The restrictions also apply to Russia and Venezuela, but China is quite clearly the main target as it was the main topic of discussion at meetings that thrashed out the details.
US Commerce Secretary Wilbur Ross said on Monday: "It is important to consider the ramifications of doing business with countries that have histories of diverting goods purchased from US companies for military applications.
"Certain entities in China, Russia, and Venezuela have sought to circumvent America’s export controls, and undermine American interests in general, and so we will remain vigilant to ensure US technology does not get into the wrong hands."
A second change would block firms from buying scientific gear like digital oscilloscopes, airplane engines and certain types of computers without a licence, no matter the reason for the purchase.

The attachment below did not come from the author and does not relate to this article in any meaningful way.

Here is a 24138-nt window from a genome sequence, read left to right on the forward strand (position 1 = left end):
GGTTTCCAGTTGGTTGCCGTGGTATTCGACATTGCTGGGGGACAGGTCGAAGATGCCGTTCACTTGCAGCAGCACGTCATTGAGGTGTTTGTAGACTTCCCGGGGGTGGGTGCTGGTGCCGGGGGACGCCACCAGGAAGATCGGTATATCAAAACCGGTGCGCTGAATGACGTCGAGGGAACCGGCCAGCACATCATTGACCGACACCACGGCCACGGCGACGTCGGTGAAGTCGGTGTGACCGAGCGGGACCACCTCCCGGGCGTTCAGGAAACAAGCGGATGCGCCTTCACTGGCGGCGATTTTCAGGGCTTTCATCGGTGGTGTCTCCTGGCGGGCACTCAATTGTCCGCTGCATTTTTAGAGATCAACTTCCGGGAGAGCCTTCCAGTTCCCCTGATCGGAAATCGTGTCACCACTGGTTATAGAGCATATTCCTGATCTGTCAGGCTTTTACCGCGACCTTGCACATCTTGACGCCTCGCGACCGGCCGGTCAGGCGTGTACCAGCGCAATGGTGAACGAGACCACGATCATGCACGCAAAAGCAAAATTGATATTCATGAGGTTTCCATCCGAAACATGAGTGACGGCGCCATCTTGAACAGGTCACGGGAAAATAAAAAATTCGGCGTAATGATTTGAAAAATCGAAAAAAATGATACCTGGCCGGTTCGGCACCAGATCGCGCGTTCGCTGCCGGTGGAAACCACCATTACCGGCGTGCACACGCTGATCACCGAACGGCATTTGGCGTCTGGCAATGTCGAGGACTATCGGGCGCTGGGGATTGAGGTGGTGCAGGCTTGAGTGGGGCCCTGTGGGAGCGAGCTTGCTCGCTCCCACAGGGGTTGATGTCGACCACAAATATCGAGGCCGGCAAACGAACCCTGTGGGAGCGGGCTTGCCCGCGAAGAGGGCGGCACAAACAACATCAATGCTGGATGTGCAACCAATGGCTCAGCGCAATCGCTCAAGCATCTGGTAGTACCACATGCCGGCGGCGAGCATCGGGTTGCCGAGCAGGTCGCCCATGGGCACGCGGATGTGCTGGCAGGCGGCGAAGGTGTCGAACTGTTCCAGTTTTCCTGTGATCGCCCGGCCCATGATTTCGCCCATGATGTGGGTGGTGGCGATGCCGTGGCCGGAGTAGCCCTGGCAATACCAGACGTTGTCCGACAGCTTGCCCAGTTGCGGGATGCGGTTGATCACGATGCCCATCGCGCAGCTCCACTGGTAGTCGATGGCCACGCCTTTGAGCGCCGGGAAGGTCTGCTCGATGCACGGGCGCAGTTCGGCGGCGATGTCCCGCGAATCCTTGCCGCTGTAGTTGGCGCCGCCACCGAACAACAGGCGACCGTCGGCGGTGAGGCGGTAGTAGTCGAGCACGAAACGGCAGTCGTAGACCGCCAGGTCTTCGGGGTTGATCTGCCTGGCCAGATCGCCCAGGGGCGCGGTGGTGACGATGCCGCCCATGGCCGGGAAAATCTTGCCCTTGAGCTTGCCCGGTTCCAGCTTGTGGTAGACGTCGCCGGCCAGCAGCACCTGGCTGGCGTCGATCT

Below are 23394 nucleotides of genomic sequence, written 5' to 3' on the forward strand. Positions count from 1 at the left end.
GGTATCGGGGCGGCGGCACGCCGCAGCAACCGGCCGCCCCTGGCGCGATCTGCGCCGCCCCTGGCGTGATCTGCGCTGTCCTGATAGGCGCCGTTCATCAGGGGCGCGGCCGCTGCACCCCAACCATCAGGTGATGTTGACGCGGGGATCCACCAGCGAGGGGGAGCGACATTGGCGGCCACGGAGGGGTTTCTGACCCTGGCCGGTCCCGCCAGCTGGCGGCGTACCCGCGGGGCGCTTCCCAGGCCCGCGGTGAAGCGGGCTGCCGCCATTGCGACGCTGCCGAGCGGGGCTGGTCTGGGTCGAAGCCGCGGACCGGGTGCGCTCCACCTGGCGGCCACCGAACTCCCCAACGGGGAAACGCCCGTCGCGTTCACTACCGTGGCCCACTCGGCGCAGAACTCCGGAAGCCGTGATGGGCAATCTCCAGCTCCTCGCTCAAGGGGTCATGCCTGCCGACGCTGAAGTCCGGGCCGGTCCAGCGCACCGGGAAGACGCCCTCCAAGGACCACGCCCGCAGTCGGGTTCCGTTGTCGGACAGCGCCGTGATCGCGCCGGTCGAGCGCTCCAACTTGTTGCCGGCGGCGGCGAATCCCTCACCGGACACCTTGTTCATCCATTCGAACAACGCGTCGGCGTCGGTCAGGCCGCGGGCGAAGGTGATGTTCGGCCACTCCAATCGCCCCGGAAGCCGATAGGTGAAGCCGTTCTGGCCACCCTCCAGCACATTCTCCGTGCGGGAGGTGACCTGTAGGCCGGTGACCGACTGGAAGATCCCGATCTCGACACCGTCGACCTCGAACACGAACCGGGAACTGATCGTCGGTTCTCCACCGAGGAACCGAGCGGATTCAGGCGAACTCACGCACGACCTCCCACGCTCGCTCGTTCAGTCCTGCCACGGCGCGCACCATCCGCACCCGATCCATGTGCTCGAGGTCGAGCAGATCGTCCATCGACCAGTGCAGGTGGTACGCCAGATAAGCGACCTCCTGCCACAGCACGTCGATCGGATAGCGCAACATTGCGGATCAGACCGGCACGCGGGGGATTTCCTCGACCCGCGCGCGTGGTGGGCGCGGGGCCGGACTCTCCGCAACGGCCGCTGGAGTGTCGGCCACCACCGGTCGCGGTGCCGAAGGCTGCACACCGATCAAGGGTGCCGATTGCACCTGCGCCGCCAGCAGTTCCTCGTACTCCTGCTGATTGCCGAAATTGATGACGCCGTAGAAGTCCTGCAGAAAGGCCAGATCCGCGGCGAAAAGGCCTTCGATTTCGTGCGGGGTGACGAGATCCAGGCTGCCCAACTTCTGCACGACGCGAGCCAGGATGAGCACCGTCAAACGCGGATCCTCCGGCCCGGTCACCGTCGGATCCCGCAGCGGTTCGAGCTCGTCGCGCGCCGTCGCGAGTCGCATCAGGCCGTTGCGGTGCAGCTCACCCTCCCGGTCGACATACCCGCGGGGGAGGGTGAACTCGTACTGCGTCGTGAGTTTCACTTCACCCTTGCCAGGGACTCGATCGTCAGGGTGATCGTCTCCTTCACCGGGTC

The final change would make it compulsory for foreign companies who ship some American goods to China to obtain approval from the US Government, apart from their own authorities.
Whether coincidentally or otherwise, on the same day China announced new cyber security rules that will govern the purchase of technology.
The Wall Street Journal reported that the new rules could tilt the balance in favour of local products.
Companies considered to be running critical information infrastructure will have to undergo a review by the Cyberspace Administration of China when they order equipment or services that could affect national security.
The WSJ quoted one analyst from the research firm Gavekal Dragonomics as saying the language used in the rules could pose problems, as it was extremely vague.
Lance Noble, who is based in Beijing, said: “The inclusion of flexible language on which risks are to be guarded against, as well as the pre-existing aim to reduce reliance on foreign technology, will lead [multinational corporations] to worry that this will further complicate their position in the Chinese market.”